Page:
It cuts down the time taken to identify those killed in Russia’s ruthless invasion from potentially years to just over an hour.
The new DNA machines, provided by Western donors including the French authorities and the Howard G Buffett Foundation in the United States, are being driven around the country in police vans allowing teams to process evidence in real time.
The authorities say it will substantially speed up the identification of thousands of its dead and the collection of war crime evidence for tens of thousands of cases they are building against Russia since it invaded in February 2022.
The DNA matching has been slow with the country’s chief police investigators saying that relying on the pre-war process which requires sending samples to a handful of machines in the west of the country or even aboard, could have delayed matches by years. International experts warned the country could spend “decades” trying to find and identify all of its dead.
But results could be immediate thanks to the specialised labs – which appear in The Independent’s documentary, The Body in the Woods, being released today (1 March).
“Before, because of the huge number of dead there was a huge queue for DNA analysis in the labs we had available in western Ukraine,” explained Serhiy Boliniov, the chief investigator in Kharkiv, in the north-eastern region of the country.
Last year, the Kharkiv authorities found more than 400 bodies in a mass grave in the city of Izyum, which is located within the Kharkiv region, and was occupied for five months by Russian forces.
“It is my estimate that it would have taken up to five years to extract and analyse the DNA from those bodies using our pre-existing system. We would have had to have told relatives ‘you are in queue and someday we will get your DNA matches’. That has changed.”
He said the new machines, which can be easily transported in vans the police are now driving around the country, can process DNA samples in just 100 minutes.
“We have four machines in Kharkiv reign, with one stationed in Izyum. Before the waiting list would have lasted years, relatives looking for thier missing loved ones would have had to have travelled far to the laboratories, now we can make matches in a few hours.”
In an interview with The Independent for The Body In the Woods, Ukraine’s top war crimes prosecutor Yuriy Belousov warned there could be as many as 100,000 Ukrainian civilians killed since Moscow’s men invaded last February. That number is more than ten times the official figures released by the United Nations which admits it has a woefully low estimate.
Mr Belousov added that the Ukrainians still have more than 3300 bodies which are yet to be identified as they have struggled to deal with the numbers, particularly after uncovering multiple mass graves in recently liberated areas.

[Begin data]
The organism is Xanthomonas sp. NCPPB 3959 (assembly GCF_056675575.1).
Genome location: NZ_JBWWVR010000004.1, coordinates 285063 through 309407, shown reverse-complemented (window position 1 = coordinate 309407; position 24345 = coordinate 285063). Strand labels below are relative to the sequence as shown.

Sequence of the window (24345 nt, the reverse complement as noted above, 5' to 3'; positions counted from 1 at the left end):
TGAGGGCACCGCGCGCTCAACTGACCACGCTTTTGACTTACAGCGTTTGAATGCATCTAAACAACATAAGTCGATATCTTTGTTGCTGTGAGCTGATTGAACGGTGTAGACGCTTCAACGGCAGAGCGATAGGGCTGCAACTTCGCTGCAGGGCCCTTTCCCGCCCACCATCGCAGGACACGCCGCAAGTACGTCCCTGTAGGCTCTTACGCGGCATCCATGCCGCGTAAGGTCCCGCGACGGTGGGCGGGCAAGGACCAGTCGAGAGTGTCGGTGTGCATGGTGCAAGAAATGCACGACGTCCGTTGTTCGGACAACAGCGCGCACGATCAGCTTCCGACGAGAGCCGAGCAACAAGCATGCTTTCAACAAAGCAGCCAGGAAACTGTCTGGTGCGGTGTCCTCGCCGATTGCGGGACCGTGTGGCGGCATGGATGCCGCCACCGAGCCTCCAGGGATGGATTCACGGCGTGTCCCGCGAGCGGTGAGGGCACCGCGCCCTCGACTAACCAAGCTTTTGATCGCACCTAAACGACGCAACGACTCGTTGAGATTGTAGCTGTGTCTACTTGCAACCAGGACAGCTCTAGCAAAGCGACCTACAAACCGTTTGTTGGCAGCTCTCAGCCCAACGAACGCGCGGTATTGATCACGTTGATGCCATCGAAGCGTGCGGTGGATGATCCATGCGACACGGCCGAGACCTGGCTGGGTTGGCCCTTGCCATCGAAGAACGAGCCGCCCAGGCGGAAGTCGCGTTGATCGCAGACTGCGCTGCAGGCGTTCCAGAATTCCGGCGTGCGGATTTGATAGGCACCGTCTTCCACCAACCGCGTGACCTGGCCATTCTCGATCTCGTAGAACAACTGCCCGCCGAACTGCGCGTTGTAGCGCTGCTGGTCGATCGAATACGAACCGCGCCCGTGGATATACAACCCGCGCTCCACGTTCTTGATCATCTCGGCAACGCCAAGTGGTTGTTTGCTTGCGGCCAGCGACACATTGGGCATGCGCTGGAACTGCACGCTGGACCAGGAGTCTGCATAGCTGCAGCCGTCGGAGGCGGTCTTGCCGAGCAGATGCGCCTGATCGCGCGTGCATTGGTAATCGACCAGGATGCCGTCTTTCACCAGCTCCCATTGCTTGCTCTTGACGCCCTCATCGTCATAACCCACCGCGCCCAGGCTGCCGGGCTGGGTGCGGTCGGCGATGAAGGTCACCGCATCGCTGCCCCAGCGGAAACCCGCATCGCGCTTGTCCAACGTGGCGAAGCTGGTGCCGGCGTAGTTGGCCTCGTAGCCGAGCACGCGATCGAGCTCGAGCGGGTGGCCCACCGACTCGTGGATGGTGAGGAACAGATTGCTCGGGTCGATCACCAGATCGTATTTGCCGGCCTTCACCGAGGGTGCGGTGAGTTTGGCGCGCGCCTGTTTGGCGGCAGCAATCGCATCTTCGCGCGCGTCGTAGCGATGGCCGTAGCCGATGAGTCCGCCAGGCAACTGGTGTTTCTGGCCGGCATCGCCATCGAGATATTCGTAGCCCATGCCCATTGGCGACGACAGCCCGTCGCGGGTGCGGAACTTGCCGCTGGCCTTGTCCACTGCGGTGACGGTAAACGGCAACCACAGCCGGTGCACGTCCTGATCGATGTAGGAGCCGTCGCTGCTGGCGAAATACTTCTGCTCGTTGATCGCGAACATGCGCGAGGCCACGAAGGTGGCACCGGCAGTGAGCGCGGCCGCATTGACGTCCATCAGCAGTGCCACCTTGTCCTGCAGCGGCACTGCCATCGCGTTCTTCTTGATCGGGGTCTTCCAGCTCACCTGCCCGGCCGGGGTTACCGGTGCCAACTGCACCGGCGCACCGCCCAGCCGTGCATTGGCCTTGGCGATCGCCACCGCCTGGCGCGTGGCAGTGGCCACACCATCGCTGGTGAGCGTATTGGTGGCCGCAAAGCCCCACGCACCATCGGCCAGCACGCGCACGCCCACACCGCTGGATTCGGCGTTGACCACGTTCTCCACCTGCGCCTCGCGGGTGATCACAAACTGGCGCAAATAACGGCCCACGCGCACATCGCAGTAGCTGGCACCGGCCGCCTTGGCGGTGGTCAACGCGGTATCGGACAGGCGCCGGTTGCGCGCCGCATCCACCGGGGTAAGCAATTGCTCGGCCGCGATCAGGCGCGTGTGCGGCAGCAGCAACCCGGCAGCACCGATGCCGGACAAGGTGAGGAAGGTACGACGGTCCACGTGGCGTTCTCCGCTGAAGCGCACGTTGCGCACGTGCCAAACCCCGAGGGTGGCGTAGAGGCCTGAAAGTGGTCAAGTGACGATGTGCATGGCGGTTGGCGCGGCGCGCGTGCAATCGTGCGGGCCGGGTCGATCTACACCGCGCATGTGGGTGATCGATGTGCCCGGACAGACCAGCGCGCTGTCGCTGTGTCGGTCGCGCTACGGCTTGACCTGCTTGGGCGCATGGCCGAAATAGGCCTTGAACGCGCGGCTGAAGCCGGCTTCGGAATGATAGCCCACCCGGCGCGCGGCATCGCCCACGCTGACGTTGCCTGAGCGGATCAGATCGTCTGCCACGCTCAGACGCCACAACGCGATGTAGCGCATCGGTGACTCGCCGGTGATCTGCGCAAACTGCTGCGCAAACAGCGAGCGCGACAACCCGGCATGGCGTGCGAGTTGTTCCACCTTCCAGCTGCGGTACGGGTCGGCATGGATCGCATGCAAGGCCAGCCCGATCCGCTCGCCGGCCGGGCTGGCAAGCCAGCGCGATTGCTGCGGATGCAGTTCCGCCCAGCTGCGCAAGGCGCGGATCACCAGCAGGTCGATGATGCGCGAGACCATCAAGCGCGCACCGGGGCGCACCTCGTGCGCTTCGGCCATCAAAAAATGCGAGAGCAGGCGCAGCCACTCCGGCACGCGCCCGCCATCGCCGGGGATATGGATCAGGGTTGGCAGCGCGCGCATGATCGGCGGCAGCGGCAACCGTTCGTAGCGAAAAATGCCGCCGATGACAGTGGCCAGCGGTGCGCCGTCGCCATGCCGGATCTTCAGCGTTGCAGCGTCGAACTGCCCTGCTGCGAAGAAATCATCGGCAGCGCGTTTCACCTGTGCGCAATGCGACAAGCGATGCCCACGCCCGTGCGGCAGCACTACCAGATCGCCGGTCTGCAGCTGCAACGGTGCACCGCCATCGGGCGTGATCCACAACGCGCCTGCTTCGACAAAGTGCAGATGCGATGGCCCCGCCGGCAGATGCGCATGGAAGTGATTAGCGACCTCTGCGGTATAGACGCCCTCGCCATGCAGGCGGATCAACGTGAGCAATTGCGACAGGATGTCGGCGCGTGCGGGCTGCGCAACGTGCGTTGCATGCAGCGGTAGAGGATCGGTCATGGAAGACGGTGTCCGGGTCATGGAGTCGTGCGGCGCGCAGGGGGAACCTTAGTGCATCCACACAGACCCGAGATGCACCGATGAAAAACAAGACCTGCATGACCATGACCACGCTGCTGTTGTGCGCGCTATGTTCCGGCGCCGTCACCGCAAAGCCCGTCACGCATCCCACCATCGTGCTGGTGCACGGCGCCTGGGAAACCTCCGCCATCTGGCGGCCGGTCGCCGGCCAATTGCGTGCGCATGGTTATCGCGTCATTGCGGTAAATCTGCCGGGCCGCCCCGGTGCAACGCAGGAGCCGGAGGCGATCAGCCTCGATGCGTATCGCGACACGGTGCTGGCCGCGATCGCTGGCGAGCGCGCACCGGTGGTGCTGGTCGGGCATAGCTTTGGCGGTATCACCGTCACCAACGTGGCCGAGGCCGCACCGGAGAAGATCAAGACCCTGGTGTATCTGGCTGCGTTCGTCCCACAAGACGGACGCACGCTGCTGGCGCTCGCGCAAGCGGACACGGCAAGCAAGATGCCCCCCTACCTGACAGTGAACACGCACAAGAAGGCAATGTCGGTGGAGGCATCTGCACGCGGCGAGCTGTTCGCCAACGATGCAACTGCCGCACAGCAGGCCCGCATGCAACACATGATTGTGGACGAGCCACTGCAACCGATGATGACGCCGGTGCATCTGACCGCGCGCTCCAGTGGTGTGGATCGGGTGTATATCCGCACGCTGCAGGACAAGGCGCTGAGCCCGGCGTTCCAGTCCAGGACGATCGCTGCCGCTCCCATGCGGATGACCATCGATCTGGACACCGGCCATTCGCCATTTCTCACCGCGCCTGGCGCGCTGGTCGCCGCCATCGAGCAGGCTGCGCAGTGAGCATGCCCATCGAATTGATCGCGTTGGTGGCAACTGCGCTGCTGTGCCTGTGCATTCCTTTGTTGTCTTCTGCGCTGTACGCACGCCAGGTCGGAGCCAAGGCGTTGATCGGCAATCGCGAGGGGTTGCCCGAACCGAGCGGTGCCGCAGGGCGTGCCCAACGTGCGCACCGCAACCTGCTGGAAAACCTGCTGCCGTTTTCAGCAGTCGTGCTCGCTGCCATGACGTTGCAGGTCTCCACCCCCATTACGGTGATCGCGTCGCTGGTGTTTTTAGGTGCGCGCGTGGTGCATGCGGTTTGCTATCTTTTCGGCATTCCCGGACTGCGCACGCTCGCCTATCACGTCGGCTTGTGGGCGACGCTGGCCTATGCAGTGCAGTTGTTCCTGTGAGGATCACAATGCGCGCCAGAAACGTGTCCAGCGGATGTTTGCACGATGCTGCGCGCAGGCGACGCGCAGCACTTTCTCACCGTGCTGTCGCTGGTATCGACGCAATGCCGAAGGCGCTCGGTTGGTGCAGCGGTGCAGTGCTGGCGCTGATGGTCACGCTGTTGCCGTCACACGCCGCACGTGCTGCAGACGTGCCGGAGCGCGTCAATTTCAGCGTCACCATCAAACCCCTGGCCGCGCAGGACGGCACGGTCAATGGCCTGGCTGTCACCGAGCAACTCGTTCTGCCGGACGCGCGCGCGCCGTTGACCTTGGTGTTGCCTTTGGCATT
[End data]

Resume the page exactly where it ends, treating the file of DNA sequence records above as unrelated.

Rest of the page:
At the same time, the county is building over 24,600 war crime cases against Russia according to Vasyl Malyuk, the head of the domestic intelligence agency who gave an exclusive interview with The Independent this week.
He said, in total, they are working on 64,000 criminal proceedings related to Russia’s military actions in Ukraine.
The International Criminal Court is, meanwhile, investigating allegations of war crimes and genocide in Ukraine.
The nine DNA machines in the country will be part of that evidence gathering. At least one portable device in Ukraine was provided by the French in July. Another six have been provided by Howard G Buffett, a philanthropist and son of billionaire investor Warren Buffett.
Four of Howard G Buffett’s machines are in Kharkiv. “The machines were made to identify the bodies of US soldiers killed on the battlefield. For us these bodies have been buried for a significant amount of time, they are degraded so we have had special training to be able to extract DNA.”
“We are pioneering science,” he added.
“We are targeting our funding in Ukraine to quickly fill the needs we see on the ground. When I walked through the mass grave sites with the Kharkiv police I could immediately see the enormous scale of the war crimes investigations they are conducting. They are also doing this work while Russians continue to target and shell civilians daily”, Mr Buffett continued.
“The only way to collect and process all this evidence quickly and at scale is using rapid DNA machines. It’s also complementary to other support we are providing to investigate war crimes. Hopefully, this work will eventually bring families justice and closure.”
As part of The Body in the Woods, The Independent filmed the process of collecting DNA samples from charred and decomposing bodies in morgues including those in Kharkiv. Located in the northeast of the country, along the border with Russia, the staff have to work in labs with sandbagged windows as they are under missile file. The sheer number of bodies means they have to store the overflow in shipping containers and railway trucks.
Watch The Body in the Woods trailer
The Independent also filmed the DNA process in Kyiv, where the capital’s regional police force has two of the new machines and accompanying vans.
“With the help of these machines we went from taking well over a month to establish each DNA match to just 24 hours,” said Lieutenant Colonel Oleksandr Serhienko, a top investigator in Kyiv region’s police department.
“With this device, we will be able to speed up our work. We will be able to go to a crime scene or a mass grave, identify it, and conduct rapid DNA analysis on the spot.
“We will be able to identify the deceased more quickly, within 24 hours.” It is a game changer he added. The machines have already been used in Kyiv to identify the bodies of those who were killed in territory occupied by Moscow’s forces.
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